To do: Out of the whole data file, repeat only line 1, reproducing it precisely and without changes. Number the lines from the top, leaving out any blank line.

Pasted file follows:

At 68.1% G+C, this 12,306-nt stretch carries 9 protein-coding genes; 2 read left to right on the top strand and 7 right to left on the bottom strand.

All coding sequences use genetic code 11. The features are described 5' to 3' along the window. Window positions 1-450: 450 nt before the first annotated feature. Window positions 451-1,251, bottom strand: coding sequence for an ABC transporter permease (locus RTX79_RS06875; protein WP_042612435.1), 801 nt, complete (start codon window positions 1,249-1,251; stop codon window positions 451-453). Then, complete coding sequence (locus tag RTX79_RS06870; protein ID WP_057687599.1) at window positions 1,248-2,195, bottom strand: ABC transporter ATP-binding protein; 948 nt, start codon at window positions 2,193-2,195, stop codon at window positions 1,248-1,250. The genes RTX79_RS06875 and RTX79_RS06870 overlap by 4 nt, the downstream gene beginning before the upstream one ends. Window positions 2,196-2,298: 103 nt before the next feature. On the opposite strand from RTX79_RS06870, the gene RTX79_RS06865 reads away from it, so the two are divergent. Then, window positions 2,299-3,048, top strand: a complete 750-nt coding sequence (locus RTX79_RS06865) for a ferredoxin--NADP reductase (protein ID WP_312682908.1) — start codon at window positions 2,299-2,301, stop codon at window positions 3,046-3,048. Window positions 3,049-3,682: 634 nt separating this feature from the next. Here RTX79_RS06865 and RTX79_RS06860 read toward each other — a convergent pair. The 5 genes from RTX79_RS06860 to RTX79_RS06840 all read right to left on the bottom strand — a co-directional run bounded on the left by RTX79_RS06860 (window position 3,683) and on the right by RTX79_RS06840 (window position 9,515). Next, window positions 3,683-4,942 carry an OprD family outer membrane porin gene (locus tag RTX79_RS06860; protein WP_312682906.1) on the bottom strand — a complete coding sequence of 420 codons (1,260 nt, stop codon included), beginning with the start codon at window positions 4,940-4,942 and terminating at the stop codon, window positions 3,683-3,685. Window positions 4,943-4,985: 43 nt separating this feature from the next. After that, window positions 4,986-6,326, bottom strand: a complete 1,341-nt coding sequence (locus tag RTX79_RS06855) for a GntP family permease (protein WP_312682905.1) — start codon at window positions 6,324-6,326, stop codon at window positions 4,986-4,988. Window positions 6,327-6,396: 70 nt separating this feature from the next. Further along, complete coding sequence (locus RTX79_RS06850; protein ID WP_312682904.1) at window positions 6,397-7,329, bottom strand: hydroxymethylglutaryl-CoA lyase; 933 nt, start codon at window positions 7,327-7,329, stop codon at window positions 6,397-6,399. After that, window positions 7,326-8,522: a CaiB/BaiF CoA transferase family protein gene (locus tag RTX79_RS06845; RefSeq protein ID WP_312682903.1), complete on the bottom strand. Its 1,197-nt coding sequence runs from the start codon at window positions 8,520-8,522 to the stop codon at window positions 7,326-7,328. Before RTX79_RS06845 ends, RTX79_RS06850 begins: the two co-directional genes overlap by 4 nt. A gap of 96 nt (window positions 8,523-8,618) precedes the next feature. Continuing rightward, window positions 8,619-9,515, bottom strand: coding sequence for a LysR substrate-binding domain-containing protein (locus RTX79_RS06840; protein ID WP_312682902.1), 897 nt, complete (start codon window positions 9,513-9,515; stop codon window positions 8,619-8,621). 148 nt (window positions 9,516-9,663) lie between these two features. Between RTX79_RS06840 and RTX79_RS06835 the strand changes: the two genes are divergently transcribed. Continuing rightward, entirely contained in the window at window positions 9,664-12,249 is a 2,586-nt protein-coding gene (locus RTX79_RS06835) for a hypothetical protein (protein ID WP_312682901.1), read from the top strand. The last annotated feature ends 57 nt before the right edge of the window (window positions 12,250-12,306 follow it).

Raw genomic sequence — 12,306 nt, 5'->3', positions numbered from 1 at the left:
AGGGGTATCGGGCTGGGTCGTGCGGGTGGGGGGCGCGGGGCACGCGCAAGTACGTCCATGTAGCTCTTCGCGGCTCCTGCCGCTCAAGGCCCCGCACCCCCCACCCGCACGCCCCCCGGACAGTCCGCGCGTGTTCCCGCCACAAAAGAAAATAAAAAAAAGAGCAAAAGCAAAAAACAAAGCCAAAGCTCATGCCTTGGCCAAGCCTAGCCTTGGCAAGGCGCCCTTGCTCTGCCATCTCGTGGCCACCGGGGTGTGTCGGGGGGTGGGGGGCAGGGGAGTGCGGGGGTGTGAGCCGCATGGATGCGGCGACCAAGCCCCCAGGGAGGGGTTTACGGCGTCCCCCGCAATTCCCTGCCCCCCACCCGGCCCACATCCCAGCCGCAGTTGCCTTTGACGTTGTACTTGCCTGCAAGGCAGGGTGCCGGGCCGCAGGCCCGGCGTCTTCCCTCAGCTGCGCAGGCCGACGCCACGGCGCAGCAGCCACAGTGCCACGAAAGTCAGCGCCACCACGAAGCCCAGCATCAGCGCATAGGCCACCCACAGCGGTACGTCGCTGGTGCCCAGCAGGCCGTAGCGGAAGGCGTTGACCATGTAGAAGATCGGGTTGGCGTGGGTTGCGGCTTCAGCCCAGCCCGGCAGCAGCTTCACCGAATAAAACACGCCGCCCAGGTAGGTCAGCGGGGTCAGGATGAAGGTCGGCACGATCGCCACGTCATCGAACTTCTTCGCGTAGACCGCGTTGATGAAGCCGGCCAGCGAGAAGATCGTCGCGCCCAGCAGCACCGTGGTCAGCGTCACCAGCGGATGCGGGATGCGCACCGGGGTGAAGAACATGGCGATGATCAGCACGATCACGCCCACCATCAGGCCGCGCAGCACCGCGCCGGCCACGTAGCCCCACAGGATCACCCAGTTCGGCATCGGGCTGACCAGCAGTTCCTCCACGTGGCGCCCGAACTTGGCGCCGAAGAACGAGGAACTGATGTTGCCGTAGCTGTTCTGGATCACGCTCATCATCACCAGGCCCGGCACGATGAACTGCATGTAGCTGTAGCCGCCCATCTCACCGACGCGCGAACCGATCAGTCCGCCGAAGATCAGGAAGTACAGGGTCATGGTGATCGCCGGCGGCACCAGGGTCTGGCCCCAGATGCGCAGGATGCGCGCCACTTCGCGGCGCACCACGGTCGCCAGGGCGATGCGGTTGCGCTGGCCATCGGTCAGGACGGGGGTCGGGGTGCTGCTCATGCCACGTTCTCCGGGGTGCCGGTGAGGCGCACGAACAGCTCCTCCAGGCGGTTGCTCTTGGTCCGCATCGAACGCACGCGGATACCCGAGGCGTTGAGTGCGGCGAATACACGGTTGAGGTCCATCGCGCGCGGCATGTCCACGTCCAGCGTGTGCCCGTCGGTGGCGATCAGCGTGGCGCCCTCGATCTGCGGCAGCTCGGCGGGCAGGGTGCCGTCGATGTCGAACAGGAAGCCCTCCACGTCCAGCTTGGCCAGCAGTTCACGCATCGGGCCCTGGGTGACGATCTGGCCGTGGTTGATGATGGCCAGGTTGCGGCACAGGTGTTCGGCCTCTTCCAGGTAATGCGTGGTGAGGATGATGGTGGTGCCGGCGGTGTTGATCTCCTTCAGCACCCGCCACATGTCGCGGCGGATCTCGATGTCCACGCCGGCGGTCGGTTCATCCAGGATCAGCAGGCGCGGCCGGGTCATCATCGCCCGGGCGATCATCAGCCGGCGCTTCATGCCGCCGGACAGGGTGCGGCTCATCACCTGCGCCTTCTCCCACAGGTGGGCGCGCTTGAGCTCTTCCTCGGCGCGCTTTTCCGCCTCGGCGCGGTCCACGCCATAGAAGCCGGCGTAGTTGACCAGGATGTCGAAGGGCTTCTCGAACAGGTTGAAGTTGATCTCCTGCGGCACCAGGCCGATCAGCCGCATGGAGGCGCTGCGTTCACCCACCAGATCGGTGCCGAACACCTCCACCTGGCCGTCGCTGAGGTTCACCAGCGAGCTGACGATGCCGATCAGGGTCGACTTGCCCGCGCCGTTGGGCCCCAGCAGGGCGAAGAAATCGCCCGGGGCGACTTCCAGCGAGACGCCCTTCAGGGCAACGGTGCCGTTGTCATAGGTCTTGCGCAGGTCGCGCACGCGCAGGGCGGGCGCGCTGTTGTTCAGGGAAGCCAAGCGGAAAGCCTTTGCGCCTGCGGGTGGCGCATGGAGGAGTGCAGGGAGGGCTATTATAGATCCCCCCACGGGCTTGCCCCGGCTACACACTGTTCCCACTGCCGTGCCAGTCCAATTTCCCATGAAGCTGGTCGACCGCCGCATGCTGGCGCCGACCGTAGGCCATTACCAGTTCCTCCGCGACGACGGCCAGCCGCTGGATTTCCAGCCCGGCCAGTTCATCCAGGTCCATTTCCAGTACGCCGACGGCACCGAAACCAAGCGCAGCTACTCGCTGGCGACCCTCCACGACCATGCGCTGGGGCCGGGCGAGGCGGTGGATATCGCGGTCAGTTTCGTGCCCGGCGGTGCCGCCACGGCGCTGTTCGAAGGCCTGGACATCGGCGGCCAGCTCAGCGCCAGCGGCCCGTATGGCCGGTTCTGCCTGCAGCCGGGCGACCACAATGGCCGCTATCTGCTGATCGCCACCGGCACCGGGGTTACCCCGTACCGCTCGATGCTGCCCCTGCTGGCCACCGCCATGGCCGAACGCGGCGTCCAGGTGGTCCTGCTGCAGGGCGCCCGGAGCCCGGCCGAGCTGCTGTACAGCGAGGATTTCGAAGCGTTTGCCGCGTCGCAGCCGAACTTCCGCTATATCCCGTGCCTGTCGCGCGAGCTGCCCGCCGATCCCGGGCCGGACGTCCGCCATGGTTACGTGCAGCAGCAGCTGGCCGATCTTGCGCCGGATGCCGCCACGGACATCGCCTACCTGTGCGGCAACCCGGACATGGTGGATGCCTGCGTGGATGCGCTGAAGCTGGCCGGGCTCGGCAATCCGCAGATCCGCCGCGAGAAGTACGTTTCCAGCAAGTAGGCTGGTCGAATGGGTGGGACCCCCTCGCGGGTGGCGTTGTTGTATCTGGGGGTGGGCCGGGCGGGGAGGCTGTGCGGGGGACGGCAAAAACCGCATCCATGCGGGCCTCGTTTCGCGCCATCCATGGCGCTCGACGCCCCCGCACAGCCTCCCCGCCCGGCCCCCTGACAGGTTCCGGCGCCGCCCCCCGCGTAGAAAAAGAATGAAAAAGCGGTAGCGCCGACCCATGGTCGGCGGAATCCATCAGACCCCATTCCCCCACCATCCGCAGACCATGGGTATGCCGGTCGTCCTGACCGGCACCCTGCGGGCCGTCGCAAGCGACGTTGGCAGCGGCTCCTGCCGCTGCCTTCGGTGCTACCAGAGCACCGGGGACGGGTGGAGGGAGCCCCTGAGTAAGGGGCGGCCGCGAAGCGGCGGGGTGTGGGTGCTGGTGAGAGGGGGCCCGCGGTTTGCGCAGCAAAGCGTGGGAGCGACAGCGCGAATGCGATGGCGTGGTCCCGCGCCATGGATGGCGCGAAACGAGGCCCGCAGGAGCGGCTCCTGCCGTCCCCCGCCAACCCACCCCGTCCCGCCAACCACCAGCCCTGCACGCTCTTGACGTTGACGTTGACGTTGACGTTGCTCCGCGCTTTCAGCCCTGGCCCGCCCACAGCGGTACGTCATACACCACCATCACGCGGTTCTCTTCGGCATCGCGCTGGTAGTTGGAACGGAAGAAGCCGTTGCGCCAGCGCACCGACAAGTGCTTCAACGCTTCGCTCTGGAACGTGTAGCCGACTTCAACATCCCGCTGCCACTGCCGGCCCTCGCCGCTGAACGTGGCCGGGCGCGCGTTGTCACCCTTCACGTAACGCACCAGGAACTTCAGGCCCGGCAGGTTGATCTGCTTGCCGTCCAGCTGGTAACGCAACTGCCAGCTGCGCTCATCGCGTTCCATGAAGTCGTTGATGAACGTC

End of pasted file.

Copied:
At 68.1% G+C, this 12,306-nt stretch carries 9 protein-coding genes; 2 read left to right on the top strand and 7 right to left on the bottom strand.